The stark white walls of the Infosys Foundation Gallery at the Museum of Art and Photography (MAP), Bengaluru, serve as a backdrop to seven artworks, mainly installations, laid across the room. The minimalist interiors are the perfect foil, enabling viewers to take in the powerful, moving stories these works hold.
The works are part of Bengaluru-based artist Indu Antony’s ongoing exhibition, Mindscapes: In the Company of Others. Organised by MAP in collaboration with the Wellcome Trust, a London-based foundation that focuses on health research, the Bengaluru programme is part of Mindscapes, an international cultural initiative informed and inspired by Wellcome’s mental health programme. Antony is currently the Mindscapes Bengaluru artist-in-residence.
Spread over four floors of the museum, Antony’s works take the viewer on an eye-opening journey into the lives, losses and joys of the women she met and worked with in Lingarajapuram, a locality in north-eastern Bengaluru, and Namma Katte, a project she started last year. Antony conceived Namma Katte as a space for leisure where women, irrespective of age, religion, work, caste, language, can get together to do nothing in particular.
The artworks in the exhibition draw from the lives of these women whose daily schedules and moods are determined by the day’s water supply. And who sometimes, owing to family or lack of personal space, have had to repress their grief at the loss of a dear one. In spite of their problems, though, they have been generous with their friendship to Antony. Antony, in fact, credits them women as collaborators for some of the works. A few works, like Enne Piddikko? (Will You Hold Me?), have been inspired by her own life. But a common thought underlining all the artworks is of about how issues of mental health are addressed in a city, and why we need shared spaces to be heard.
Antony begins the walk-through with “Thanni illame eppadi raktham kaluvuthu”, a line in Tamil which translates to “Without water how will I wash this blood off?” The work comprises 30 glazed clay pots with lithographic prints of 30 women from Namma Katte, and inscriptions in Malayalam. The work, Antony says, was triggered by a conversation at the leisure space around two years ago. She recalls, “One day, this lady came to Namma Katte with blood on her forehead. She revealed that she was beaten by her brother. When I asked her why she had not washed the blood off, she replied that she was waiting for the water tanker.” The work, as Antony states in her artist note, spotlights “an unsaid nexus between water shortage, women’s unacknowledged labour, violence against women and the loss of her identity”. While the name of the installation comes from the conversation, Antony chose to write the inscriptions in Malayalam because it's her mother tongue, the language she feels closest to while expressing.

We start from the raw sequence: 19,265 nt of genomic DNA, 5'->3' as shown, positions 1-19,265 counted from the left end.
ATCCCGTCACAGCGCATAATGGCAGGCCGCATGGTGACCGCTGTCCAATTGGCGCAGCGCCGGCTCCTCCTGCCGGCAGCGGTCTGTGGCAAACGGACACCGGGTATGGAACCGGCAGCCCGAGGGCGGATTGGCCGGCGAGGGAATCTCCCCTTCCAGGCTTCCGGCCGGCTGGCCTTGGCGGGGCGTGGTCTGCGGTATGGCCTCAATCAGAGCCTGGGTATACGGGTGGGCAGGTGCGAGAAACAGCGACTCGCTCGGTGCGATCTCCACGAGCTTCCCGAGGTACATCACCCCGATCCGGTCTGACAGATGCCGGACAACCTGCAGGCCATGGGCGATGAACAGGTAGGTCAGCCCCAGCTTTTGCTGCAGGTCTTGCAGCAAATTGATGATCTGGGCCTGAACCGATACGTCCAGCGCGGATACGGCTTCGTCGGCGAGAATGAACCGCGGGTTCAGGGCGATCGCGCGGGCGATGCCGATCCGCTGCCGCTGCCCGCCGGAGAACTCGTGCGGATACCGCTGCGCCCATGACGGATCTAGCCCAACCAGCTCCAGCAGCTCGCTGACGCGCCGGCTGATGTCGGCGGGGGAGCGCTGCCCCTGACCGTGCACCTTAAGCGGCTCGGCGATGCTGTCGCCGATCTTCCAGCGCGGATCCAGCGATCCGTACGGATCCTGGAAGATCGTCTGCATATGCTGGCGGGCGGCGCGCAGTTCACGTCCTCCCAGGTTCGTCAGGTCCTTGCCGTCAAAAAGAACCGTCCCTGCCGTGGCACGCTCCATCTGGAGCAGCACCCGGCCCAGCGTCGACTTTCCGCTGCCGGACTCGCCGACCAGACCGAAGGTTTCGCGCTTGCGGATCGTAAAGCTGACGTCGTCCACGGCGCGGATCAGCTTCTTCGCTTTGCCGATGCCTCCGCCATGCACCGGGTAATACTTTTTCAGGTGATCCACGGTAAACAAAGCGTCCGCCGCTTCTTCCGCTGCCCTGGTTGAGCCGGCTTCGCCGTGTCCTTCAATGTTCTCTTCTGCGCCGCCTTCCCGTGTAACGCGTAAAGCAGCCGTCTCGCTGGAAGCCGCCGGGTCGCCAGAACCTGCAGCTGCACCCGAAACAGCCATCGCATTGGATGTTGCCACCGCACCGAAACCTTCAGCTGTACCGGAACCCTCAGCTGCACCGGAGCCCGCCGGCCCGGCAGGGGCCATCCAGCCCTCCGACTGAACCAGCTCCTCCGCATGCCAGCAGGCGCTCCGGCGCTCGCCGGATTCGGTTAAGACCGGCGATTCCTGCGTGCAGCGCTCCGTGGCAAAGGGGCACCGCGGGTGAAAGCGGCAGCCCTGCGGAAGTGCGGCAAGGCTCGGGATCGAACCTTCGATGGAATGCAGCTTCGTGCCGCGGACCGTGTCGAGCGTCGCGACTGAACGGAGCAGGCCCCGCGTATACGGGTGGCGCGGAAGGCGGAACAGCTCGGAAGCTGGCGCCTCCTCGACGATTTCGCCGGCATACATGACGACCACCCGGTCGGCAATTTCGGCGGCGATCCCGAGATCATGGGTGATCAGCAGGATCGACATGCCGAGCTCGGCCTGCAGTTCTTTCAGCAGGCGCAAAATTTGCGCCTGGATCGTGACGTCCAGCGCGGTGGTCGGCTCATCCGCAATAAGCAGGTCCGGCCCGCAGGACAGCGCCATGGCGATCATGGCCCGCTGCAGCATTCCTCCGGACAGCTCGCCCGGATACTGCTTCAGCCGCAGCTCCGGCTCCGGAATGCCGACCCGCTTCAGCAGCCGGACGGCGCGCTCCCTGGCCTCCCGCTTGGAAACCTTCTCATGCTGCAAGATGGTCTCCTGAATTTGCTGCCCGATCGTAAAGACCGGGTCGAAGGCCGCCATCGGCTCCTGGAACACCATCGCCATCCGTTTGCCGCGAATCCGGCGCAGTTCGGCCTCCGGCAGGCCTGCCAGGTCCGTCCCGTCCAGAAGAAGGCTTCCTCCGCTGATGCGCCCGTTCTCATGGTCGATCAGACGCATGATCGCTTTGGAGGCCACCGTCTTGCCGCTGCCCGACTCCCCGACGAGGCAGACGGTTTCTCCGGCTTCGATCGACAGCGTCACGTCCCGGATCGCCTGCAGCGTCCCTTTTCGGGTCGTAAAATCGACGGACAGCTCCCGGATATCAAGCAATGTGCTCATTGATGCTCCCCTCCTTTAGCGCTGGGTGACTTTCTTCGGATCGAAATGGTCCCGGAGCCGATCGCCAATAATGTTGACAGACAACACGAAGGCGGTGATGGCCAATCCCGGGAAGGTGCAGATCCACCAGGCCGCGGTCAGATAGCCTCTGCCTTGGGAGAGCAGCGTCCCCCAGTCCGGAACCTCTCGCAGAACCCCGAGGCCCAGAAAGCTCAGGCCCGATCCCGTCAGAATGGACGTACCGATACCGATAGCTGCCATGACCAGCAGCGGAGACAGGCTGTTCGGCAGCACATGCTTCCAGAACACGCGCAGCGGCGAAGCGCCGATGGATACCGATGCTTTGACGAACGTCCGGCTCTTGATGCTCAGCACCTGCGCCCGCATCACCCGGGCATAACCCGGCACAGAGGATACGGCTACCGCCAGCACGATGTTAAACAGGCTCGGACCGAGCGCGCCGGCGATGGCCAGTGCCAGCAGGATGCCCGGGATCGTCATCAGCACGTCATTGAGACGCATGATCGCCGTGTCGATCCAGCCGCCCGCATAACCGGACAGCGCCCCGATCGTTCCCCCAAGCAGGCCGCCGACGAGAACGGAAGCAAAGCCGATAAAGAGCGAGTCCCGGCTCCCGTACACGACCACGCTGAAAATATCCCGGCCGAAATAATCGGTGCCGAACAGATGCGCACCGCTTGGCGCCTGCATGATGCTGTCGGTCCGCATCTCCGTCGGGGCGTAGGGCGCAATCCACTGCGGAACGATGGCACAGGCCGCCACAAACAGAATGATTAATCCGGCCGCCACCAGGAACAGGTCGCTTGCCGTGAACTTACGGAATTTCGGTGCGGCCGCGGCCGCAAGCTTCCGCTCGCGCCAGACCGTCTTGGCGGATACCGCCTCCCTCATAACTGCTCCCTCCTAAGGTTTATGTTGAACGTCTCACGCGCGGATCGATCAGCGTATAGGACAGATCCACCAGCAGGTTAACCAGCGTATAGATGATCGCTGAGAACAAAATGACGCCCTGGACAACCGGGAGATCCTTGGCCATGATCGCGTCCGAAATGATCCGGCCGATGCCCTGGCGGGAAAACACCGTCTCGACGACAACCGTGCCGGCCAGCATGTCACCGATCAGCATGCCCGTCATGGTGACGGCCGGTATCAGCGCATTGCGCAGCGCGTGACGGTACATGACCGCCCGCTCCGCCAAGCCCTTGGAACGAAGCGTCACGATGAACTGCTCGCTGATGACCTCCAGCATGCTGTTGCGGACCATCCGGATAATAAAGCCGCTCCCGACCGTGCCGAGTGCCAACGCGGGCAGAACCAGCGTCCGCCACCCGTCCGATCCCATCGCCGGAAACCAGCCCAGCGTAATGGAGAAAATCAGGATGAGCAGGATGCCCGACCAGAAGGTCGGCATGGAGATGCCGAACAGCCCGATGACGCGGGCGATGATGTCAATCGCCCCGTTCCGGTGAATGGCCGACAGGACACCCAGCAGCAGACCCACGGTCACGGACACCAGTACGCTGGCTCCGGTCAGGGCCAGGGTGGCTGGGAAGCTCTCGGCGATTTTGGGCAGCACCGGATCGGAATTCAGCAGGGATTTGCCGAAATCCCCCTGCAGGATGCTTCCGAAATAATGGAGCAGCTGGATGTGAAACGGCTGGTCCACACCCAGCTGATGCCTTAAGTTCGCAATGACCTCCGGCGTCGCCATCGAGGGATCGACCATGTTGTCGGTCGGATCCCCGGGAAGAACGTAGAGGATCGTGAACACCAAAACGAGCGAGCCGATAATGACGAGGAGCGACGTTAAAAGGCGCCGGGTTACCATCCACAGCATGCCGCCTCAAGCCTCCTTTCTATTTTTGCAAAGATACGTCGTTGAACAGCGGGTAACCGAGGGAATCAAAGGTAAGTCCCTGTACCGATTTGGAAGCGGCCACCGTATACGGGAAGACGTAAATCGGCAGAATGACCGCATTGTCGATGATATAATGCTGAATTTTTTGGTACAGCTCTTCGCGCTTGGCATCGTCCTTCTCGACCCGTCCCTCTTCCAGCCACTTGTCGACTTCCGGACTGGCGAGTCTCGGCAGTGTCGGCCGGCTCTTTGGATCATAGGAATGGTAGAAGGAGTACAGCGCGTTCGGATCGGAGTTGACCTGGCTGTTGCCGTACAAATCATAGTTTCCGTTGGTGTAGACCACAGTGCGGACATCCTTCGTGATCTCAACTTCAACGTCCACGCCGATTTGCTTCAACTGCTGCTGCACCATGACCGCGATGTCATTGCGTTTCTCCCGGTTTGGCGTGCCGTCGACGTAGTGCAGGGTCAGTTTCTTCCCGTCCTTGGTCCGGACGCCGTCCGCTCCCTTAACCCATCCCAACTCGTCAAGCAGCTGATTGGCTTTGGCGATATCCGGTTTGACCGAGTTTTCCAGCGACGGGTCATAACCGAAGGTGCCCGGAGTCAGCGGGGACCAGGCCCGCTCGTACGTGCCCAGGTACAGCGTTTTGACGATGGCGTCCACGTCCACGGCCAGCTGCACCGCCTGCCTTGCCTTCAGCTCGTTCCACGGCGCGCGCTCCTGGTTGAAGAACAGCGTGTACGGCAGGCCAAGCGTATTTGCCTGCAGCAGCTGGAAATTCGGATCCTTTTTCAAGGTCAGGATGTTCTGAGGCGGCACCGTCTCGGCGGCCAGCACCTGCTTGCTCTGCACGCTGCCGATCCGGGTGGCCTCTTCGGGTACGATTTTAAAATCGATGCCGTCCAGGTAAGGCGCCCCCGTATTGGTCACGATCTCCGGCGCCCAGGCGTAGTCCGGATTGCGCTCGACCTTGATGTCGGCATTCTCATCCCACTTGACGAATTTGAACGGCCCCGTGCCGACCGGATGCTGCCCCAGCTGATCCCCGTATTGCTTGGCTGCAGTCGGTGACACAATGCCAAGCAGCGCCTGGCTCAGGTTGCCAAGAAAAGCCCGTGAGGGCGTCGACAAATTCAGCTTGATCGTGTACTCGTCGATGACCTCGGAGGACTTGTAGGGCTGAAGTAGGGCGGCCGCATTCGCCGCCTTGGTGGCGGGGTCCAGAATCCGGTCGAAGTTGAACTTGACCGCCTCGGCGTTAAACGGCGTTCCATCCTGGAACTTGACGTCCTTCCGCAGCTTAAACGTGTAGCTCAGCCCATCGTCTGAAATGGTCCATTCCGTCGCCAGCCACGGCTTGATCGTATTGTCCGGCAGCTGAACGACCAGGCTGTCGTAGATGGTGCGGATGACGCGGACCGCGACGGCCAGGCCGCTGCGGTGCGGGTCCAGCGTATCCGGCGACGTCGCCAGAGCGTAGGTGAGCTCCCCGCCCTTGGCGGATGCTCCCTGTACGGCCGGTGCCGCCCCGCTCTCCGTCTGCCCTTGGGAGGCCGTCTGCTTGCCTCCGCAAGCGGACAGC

At the other end of the room is Us, an installation of 10 raw clay sculptures with in-built diyas. Antony created this memorial-like work based on stories she heard at Namma Katte about the deaths of young women that were written off as accidents. “The sculptures are shaped in a raw form to depict that they have been pulled from earth and to the earth they will return,” Antony explains. “The sculptures are shaped in a raw form to depict that they have been pulled from earth and to the earth they will return,” Antony explains.
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Stationed beside Us is a music player with headphones. Called Oppari, this audio work is an accompaniment to the installation and plays songs of mourning. Inspired by the oppari tradition in Tamil Nadu, Antony got professional mourners to sing these songs of lament.
The walk-through continues with a brief stopover at an enclosed glass case that holds two white gloves stuffed with hair. Titled Enne Piddikko? (Will You Hold Me?), the work is emblematic of the loneliness Antony experienced during the pandemic as a woman living on her own. “I have been living alone for 22 years but the pandemic was the first time I felt the need for someone to hold me.”
That’s where Namma Katte became a space of belonging for her as well. “When I told the women there that I needed to be held, they told me, ‘We will hold you,’” she says. This loneliness and need to be held also led Antony to create Njangal Pidikkam (We Will Hold You), cushiony, colourful patchwork gloves that “simulate the comfort of someone holding your hand”.
These gloves hang inside the 20ft-high installation Nanna Langa (My Skirt), draped over a tall metal frame. Another collaborative work with the women of Namma Katte, created using the Kaudi technique, the patchwork “skirt” features 546 blouse pieces embroidered with 546 stories of these women. Stitched in various Indian languages, these are personal stories the women chose to share with each other and the world. For Antony, the idea behind Nanna Langa had to do with raising awareness about the need for shared spaces where women, who are structurally silenced, can gather and open up.
The installation, which resembles a cosy tent, invites viewers to enter, plop themselves on the beanbag-like Rubber Nighties installation made from reused nighties, and listen to a recording of women’s stories that plays on loop. Antony says “the tent has had viewers opening up and sharing their own stories as well”.
Mindscapes: In the Company of Others is on display at the Museum of Art & Photography,Bengaluru, till 6 August, 10am-6.30pm (Sunday, Tuesday-Thursday) and 10am-7.30pm (Friday-Saturday).